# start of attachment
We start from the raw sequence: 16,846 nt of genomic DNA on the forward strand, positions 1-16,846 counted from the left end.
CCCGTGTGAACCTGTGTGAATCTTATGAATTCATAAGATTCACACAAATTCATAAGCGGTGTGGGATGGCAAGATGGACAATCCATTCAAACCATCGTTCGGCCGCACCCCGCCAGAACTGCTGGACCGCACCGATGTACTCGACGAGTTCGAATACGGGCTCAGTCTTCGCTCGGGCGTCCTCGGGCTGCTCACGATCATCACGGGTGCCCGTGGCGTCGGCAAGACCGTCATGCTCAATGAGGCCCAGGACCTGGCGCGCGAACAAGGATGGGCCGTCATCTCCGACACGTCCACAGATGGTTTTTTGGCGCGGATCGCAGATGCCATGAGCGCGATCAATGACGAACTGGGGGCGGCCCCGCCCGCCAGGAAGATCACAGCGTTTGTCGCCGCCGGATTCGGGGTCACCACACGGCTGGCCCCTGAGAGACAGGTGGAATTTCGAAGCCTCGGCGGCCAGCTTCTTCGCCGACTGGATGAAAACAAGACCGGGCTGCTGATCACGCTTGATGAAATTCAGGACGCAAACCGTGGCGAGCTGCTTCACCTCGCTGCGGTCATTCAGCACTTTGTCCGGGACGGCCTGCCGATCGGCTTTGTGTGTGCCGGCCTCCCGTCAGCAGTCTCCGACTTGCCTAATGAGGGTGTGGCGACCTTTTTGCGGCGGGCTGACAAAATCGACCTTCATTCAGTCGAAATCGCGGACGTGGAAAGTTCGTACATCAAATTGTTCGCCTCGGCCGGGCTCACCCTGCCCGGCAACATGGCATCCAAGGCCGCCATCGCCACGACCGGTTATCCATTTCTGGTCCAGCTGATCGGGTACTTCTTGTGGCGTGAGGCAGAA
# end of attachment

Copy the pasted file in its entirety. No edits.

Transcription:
We start from the raw sequence: 16,846 nt of genomic DNA on the forward strand, positions 1-16,846 counted from the left end.
CCCGTGTGAACCTGTGTGAATCTTATGAATTCATAAGATTCACACAAATTCATAAGCGGTGTGGGATGGCAAGATGGACAATCCATTCAAACCATCGTTCGGCCGCACCCCGCCAGAACTGCTGGACCGCACCGATGTACTCGACGAGTTCGAATACGGGCTCAGTCTTCGCTCGGGCGTCCTCGGGCTGCTCACGATCATCACGGGTGCCCGTGGCGTCGGCAAGACCGTCATGCTCAATGAGGCCCAGGACCTGGCGCGCGAACAAGGATGGGCCGTCATCTCCGACACGTCCACAGATGGTTTTTTGGCGCGGATCGCAGATGCCATGAGCGCGATCAATGACGAACTGGGGGCGGCCCCGCCCGCCAGGAAGATCACAGCGTTTGTCGCCGCCGGATTCGGGGTCACCACACGGCTGGCCCCTGAGAGACAGGTGGAATTTCGAAGCCTCGGCGGCCAGCTTCTTCGCCGACTGGATGAAAACAAGACCGGGCTGCTGATCACGCTTGATGAAATTCAGGACGCAAACCGTGGCGAGCTGCTTCACCTCGCTGCGGTCATTCAGCACTTTGTCCGGGACGGCCTGCCGATCGGCTTTGTGTGTGCCGGCCTCCCGTCAGCAGTCTCCGACTTGCCTAATGAGGGTGTGGCGACCTTTTTGCGGCGGGCTGACAAAATCGACCTTCATTCAGTCGAAATCGCGGACGTGGAAAGTTCGTACATCAAATTGTTCGCCTCGGCCGGGCTCACCCTGCCCGGCAACATGGCATCCAAGGCCGCCATCGCCACGACCGGTTATCCATTTCTGGTCCAGCTGATCGGGTACTTCTTGTGGCGTGAGGCAGAA